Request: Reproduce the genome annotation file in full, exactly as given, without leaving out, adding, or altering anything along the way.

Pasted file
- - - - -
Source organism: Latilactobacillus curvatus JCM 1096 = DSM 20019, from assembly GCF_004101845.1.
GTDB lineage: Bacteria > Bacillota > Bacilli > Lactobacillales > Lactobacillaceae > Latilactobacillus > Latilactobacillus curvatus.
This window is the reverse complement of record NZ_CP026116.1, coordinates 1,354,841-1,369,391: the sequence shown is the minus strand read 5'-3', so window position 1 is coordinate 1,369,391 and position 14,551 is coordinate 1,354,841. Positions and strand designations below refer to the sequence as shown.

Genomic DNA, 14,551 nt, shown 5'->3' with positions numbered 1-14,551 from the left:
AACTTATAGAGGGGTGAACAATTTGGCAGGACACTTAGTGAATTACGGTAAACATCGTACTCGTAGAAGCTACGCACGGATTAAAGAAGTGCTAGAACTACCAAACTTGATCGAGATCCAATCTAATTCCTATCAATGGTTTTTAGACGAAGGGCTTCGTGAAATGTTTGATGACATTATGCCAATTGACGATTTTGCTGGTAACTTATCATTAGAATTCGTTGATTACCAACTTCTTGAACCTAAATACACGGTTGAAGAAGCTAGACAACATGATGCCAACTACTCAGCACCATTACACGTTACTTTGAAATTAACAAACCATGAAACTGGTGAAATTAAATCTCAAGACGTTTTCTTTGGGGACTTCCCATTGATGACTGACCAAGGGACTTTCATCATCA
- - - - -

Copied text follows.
Source organism: Latilactobacillus curvatus JCM 1096 = DSM 20019, from assembly GCF_004101845.1.
GTDB lineage: Bacteria > Bacillota > Bacilli > Lactobacillales > Lactobacillaceae > Latilactobacillus > Latilactobacillus curvatus.
This window is the reverse complement of record NZ_CP026116.1, coordinates 1,354,841-1,369,391: the sequence shown is the minus strand read 5'-3', so window position 1 is coordinate 1,369,391 and position 14,551 is coordinate 1,354,841. Positions and strand designations below refer to the sequence as shown.

Genomic DNA, 14,551 nt, shown 5'->3' with positions numbered 1-14,551 from the left:
AACTTATAGAGGGGTGAACAATTTGGCAGGACACTTAGTGAATTACGGTAAACATCGTACTCGTAGAAGCTACGCACGGATTAAAGAAGTGCTAGAACTACCAAACTTGATCGAGATCCAATCTAATTCCTATCAATGGTTTTTAGACGAAGGGCTTCGTGAAATGTTTGATGACATTATGCCAATTGACGATTTTGCTGGTAACTTATCATTAGAATTCGTTGATTACCAACTTCTTGAACCTAAATACACGGTTGAAGAAGCTAGACAACATGATGCCAACTACTCAGCACCATTACACGTTACTTTGAAATTAACAAACCATGAAACTGGTGAAATTAAATCTCAAGACGTTTTCTTTGGGGACTTCCCATTGATGACTGACCAAGGGACTTTCATCATCA